“The DOD and USACE are managing huge areas, millions of acres, and it is really difficult to effectively sample across those large swaths of land using traditional tools,” Sperry said. “We use eDNA as a first pass. We can go out and collect sites – 30, 60 sites – in a couple of days with eDNA and look at where these species may occur.

“So, you use it as a first pass to see where the species are, and then you can really dive into more extensive surveying.”

And to process billions of DNA sequences, Sperry said her team leverages global databases and DNA repositories and a partnership with the University of Illinois’ high-performance computing capability.

Even though eDNA has proved to be a valuable tool, there are still some limitations to the information it can provide, Sperry said, leaving more traditional sampling efforts with questions to answer.

“With eDNA, you’re not going to know how many of those animals are there, you’re not going to know how they’re doing, you’re not going to know if they have diseases. There are questions you cannot answer with eDNA, but I would say we are moving closer to being able to answer a lot more of those questions,” she said.

Ongoing monitoring on several installations using eDNA metabarcoding is also offering a better understanding of change within animal communities.

“You can collect water and know all the species present in that water. So, you’re not just looking for one particular species. You can actually use eDNA to look for all of the species that are present,” Sperry said. “It’s extremely difficult using traditional methods to be able to quantify entire communities, but I can collect water and tell you about an entire community in a couple of weeks.”

Sperry said the use of eDNA can also play a vital role in USACE’s research and development efforts to mitigate the impacts of a changing and warming climate.

“I really feel this technology can help give us a better understanding of how those species, those communities, are functioning and then understand and predict how those communities may change or be vulnerable to potential impacts,” she said.

DNA is often called the building blocks of life. For Sperry’s team, and USACE overall, the use of eDNA is quickly becoming the building block for future advancements and discoveries.


News Releases

Life’s basic building blocks used in search for threatened species

U.S. Army Corps of Engineers
Published Oct. 14, 2022
Updated: Oct. 14, 2022
A woman in a hat and water wading gear stands in a lake collecting water samples. The water is full of green leaves and surrounded by vegetation.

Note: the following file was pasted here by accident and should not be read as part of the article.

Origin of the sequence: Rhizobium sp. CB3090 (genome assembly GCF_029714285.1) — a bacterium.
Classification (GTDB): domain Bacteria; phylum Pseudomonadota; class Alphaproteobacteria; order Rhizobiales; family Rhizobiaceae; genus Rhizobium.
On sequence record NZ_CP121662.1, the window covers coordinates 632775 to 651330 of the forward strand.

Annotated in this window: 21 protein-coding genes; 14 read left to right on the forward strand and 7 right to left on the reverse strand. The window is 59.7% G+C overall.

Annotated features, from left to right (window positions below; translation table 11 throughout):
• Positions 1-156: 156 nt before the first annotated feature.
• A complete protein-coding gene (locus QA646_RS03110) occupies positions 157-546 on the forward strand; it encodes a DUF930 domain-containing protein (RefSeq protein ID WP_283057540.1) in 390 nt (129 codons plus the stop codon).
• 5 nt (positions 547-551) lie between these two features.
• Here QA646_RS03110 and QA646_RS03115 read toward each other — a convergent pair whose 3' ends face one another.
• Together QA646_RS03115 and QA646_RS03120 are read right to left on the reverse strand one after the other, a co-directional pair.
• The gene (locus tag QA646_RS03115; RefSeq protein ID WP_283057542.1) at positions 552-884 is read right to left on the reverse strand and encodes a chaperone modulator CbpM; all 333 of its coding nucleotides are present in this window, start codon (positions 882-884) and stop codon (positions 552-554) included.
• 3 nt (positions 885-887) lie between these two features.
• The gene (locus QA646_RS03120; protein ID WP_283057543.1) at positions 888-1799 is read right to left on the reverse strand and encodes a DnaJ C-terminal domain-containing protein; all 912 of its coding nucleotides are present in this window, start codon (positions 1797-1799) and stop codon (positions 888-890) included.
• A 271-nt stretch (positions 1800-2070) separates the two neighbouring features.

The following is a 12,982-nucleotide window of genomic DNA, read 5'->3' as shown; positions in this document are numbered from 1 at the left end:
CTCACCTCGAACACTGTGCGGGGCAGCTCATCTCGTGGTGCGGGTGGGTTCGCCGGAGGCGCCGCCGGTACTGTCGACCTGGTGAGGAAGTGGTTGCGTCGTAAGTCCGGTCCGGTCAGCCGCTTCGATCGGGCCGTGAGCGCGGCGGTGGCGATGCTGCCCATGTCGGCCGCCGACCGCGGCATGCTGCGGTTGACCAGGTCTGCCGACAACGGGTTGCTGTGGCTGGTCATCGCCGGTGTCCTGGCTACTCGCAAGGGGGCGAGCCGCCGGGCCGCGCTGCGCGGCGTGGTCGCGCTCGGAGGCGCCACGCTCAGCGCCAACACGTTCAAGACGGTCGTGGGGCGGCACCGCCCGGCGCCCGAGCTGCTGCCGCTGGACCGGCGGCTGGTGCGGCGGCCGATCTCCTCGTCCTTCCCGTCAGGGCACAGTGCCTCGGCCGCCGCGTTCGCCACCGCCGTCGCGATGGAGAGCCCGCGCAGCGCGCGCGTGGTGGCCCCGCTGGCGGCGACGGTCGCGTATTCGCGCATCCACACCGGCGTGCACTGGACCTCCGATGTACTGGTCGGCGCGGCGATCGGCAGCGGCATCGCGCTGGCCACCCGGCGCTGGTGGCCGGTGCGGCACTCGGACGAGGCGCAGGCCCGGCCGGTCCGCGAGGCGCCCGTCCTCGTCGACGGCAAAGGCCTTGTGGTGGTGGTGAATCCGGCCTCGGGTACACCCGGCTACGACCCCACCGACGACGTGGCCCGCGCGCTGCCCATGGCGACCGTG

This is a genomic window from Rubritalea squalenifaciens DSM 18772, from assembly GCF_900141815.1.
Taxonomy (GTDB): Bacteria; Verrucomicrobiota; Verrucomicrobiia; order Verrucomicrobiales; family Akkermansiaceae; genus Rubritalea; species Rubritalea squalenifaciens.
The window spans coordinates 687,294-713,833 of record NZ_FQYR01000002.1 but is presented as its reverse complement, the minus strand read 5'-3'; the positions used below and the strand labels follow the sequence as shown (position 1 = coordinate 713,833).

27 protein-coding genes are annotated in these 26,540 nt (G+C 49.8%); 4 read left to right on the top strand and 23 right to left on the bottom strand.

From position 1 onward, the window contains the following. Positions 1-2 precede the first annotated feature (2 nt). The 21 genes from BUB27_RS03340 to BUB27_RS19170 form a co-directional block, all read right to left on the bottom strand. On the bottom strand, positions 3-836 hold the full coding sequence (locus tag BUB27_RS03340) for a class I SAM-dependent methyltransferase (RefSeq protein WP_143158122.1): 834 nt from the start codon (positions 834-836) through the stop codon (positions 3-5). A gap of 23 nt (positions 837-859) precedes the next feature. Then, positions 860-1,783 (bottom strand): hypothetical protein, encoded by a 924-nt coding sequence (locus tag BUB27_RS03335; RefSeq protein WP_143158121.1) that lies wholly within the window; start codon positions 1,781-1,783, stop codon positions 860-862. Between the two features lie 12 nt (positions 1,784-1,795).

Dr. Jinelle Sperry, a wildlife biologist with the U.S. Army Engineer Research and Development Center’s Construction Engineering and Research Laboratory, collects a water sample at Camp Ripley in Minnesota. Sperry’s team uses water samples, as well as those samples taken of soil and air, around military training lands and those around USACE civil works projects, to search for any threatened or endangered species. (U.S. Army Engineer Research and Development Center photo)

The Department of Defense maintains 30 million acres of critical military installations and training land. The U.S. Army Corps of Engineers oversees 12 million acres of public lands and water and oversees much of our nation’s vital infrastructure components.

And while the missions overseeing this acreage and facilities differ, the need to serve as responsible conservators and ensure those assets continue to serve our nation’s needs remains the same. And both face the need to be keenly aware of how training and civil works projects may impact threatened or endangered species that may call those areas home.

In fact, according to the U.S. Army Environmental Requirements and Technology Assessments, threatened and endangered species are the number one environmental impact to military training operations.

For this reason, military installation managers need to better understand what species live in training areas and which species travel through them.

Dr. Jinelle Sperry, a wildlife biologist with the U.S. Army Engineer Research and Development Center (ERDC), is among the leaders in researching, locating and accessing threatened and endangered species, and has deployed new technology that is making the search for these species easier and faster.

“Monitoring and surveying for endangered species can be a real challenge for installation managers. We are trying to find ways to do this cheaper, faster, better,” Sperry said. “One way is this emerging technology that uses molecular tools to survey for endangered or invasive species. Instead of sampling for animals directly by trapping them or looking for them with binoculars, we can instead sample for the DNA they slough off in the environment.”